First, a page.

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Each b-subunit is composed of three regions; the extracellular domain, the transmembrane domain and a large cytoplasmic domain that displays tyrosine kinase activity. In the absence of insulin, tyrosine kinase activity is very weak. Proteolytic digestion of the a-subunit results in activation of this kinase activity. It is believed that the intact a-subunit exerts a negative influence on the endogenous kinase of the b-subunit and that binding of insulin, by causing a conformational shift in a-subunits, relieves this negative influence.
The cytoplasmic domain of the b-subunit displays three distinct sub-domains: (a) the ‘juxtamembrane domain’, implicated in recognition/binding of intracellular substrate molecules;
(b) the tyrosine kinase domain, which (upon receptor activation) displays tyrosine kinase activity; and (c) the C-terminal domain, whose exact function is less clear although site-directed mutagenesis studies implicate it promoting insulin’s mitogenic effects.
The molecular mechanisms central to insulin signal transduction are complex and have yet to be fully elucidated. However, considerable progress in this regard has been made over the last decade. Binding of insulin to its receptor promotes the autophosphorylation of three specific tyrosine residues in the tyrosine kinase domain (Figure 8.2(b)). This in turn promotes an alteration in the conformational state of the entire b-subunit, unmasking ATP (the phosphate donor) binding sites as well as substrate docking sites and activating its tyrosine kinase activity. Depending upon which specific intracellular substrates are then phosphorylated, at least two different signal transduction pathways are initiated (Figure 8.2(c)). Activation of the ‘MAP kinase’ pathway is ultimately responsible for triggering insulin’s mitogenic effects, whereas activation of the PI-3 kinase pathway apparently mediates the majority of insulin’s metabolic effects. Many of these effects, particularly the mitogenic effects, are promoted via transcriptional regulation of insulin-sensitive genes, of which there are probably in excess of 100 (Table 8.2).
Insulin preparations used initially were little more than crude pancreatic extracts. The therapeutic value of such products was marginal, as severe adverse reactions were commonplace (due to the presence of impurities). This was made worse by the frequency of injections required. The introduction of an acid-alcohol precipitation step yielded insulin preparations of moderate purity, thus partially overcoming the range and severity of side effects noted.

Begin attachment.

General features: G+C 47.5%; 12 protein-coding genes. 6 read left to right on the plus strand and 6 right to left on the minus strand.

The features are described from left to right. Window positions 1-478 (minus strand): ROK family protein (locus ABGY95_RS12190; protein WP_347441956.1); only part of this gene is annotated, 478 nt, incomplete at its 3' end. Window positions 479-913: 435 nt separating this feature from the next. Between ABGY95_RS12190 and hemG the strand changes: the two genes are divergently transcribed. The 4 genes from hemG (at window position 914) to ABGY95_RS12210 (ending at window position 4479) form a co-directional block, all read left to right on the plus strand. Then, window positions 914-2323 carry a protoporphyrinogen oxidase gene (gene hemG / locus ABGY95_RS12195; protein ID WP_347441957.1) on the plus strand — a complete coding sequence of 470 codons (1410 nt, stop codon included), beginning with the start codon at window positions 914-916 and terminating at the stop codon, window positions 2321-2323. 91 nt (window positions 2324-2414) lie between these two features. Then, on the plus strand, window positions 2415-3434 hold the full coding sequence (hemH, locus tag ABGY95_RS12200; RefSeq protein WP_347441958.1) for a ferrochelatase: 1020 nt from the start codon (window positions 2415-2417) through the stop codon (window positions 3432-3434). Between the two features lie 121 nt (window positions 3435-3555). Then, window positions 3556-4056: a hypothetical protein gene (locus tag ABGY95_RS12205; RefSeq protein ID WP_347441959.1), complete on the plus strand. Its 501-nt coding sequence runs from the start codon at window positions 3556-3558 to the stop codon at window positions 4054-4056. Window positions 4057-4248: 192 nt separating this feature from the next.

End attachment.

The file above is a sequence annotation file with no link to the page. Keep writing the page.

Although insulin was first crystallized in 1926, the factors promoting crystal growth were poorly understood and yielded inconsistent results. It was almost 10 years later when researchers discovered that the addition of zinc to a crude extract promoted reproducible crystallization (zinc addition yields a characteristic rhombohedral crystal, the basic crystal unit being the insulin hexamer, stabilized by the two zinc atoms).
Figure 8.2. Structure of the insulin receptor (a). Binding of insulin promotes autophosphorylation of the b-subunits, where each b-subunit phosphorylates the other b-subunit. Phosphate groups are attached to three specific tyrosine residues (1158, 1162 and 1163), as indicated in (b). Activation of the b-subunit’s tyrosine kinase activity in turn results in the phosphorylation of various intracellular (protein) substrates which trigger the MAP kinase and/or the IP-3 kinase pathway, responsible for inducing insulin’s mitogenic and metabolic effects. The underlying molecular events occurring in these pathways are complex (see e.g. Combettes-Souverain and Issad, 1998)
HORMONES OF THERAPEUTIC INTEREST 309
Table 8.2. Selected genes whose rate of transcription is altered by binding of insulin to its receptor. In virtually all instances, the ultimate effect is to promote anabolic events characteristic of insulin action. Two-dimensional gel electrophoresis has also pinpointed dozens of proteins of unknown function whose cellular level is altered by insulin
Protein class Gene product Insulin effect (" or #
in transcription rate)
Integral membrane proteins Insulin receptor
Growth hormone receptor
Enzymes Fatty acid synthetase
Fructose 1,6 bis-phosphatase